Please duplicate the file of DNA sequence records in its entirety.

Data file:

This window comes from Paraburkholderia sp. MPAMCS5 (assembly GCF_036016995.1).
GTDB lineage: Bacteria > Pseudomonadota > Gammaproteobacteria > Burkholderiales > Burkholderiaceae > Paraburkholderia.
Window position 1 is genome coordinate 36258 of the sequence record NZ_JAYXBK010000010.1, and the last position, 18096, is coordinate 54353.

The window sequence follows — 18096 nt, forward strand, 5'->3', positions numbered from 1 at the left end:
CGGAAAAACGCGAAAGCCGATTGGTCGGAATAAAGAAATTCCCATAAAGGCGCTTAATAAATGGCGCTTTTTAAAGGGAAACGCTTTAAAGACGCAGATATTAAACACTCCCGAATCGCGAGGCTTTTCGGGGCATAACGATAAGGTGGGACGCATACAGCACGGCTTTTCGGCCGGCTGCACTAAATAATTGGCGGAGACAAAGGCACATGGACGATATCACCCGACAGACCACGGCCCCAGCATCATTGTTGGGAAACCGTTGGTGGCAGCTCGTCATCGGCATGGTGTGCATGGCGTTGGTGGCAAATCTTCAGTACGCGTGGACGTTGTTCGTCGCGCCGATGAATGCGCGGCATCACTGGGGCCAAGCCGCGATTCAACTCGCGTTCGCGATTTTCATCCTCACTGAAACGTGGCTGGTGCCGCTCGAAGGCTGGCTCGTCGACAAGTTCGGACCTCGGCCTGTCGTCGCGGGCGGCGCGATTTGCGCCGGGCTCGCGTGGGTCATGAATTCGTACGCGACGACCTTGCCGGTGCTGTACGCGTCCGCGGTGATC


This window comes from Paraburkholderia sp. MPAMCS5 (assembly GCF_036016995.1).
GTDB lineage: Bacteria > Pseudomonadota > Gammaproteobacteria > Burkholderiales > Burkholderiaceae > Paraburkholderia.
Window position 1 is genome coordinate 36258 of the sequence record NZ_JAYXBK010000010.1, and the last position, 18096, is coordinate 54353.

The window sequence follows — 18096 nt, forward strand, 5'->3', positions numbered from 1 at the left end:
CGGAAAAACGCGAAAGCCGATTGGTCGGAATAAAGAAATTCCCATAAAGGCGCTTAATAAATGGCGCTTTTTAAAGGGAAACGCTTTAAAGACGCAGATATTAAACACTCCCGAATCGCGAGGCTTTTCGGGGCATAACGATAAGGTGGGACGCATACAGCACGGCTTTTCGGCCGGCTGCACTAAATAATTGGCGGAGACAAAGGCACATGGACGATATCACCCGACAGACCACGGCCCCAGCATCATTGTTGGGAAACCGTTGGTGGCAGCTCGTCATCGGCATGGTGTGCATGGCGTTGGTGGCAAATCTTCAGTACGCGTGGACGTTGTTCGTCGCGCCGATGAATGCGCGGCATCACTGGGGCCAAGCCGCGATTCAACTCGCGTTCGCGATTTTCATCCTCACTGAAACGTGGCTGGTGCCGCTCGAAGGCTGGCTCGTCGACAAGTTCGGACCTCGGCCTGTCGTCGCGGGCGGCGCGATTTGCGCCGGGCTCGCGTGGGTCATGAATTCGTACGCGACGACCTTGCCGGTGCTGTACGCGTCCGCGGTGATC